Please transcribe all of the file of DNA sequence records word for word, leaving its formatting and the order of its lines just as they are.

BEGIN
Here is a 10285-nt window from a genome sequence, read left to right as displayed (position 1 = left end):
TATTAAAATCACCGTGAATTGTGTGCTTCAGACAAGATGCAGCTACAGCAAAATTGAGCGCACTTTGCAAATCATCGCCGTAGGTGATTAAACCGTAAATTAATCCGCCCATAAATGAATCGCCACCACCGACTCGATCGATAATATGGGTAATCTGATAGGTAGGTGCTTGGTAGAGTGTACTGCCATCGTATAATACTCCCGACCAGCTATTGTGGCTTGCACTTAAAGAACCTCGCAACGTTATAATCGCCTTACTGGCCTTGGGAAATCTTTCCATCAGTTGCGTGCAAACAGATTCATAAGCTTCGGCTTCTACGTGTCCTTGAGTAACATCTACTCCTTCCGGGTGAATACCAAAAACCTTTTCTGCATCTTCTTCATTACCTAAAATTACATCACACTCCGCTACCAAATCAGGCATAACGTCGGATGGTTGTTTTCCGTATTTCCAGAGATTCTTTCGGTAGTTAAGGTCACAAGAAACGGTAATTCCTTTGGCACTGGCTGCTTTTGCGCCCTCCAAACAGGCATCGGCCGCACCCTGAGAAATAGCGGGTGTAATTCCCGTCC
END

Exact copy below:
Here is a 10285-nt window from a genome sequence, read left to right as displayed (position 1 = left end):
TATTAAAATCACCGTGAATTGTGTGCTTCAGACAAGATGCAGCTACAGCAAAATTGAGCGCACTTTGCAAATCATCGCCGTAGGTGATTAAACCGTAAATTAATCCGCCCATAAATGAATCGCCACCACCGACTCGATCGATAATATGGGTAATCTGATAGGTAGGTGCTTGGTAGAGTGTACTGCCATCGTATAATACTCCCGACCAGCTATTGTGGCTTGCACTTAAAGAACCTCGCAACGTTATAATCGCCTTACTGGCCTTGGGAAATCTTTCCATCAGTTGCGTGCAAACAGATTCATAAGCTTCGGCTTCTACGTGTCCTTGAGTAACATCTACTCCTTCCGGGTGAATACCAAAAACCTTTTCTGCATCTTCTTCATTACCTAAAATTACATCACACTCCGCTACCAAATCAGGCATAACGTCGGATGGTTGTTTTCCGTATTTCCAGAGATTCTTTCGGTAGTTAAGGTCACAAGAAACGGTAATTCCTTTGGCACTGGCTGCTTTTGCGCCCTCCAAACAGGCATCGGCCGCACCCTGAGAAATAGCGGGTGTAATTCCCGTCC